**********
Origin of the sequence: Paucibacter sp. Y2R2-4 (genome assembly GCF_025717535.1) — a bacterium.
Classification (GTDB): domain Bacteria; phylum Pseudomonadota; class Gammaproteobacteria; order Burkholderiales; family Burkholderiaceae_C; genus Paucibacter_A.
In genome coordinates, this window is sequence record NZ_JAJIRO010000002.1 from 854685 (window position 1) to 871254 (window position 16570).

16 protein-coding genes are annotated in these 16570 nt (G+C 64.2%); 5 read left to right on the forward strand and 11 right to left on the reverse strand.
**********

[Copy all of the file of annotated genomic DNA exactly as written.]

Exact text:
Origin of the sequence: Paucibacter sp. Y2R2-4 (genome assembly GCF_025717535.1) — a bacterium.
Classification (GTDB): domain Bacteria; phylum Pseudomonadota; class Gammaproteobacteria; order Burkholderiales; family Burkholderiaceae_C; genus Paucibacter_A.
In genome coordinates, this window is sequence record NZ_JAJIRO010000002.1 from 854685 (window position 1) to 871254 (window position 16570).

16 protein-coding genes are annotated in these 16570 nt (G+C 64.2%); 5 read left to right on the forward strand and 11 right to left on the reverse strand.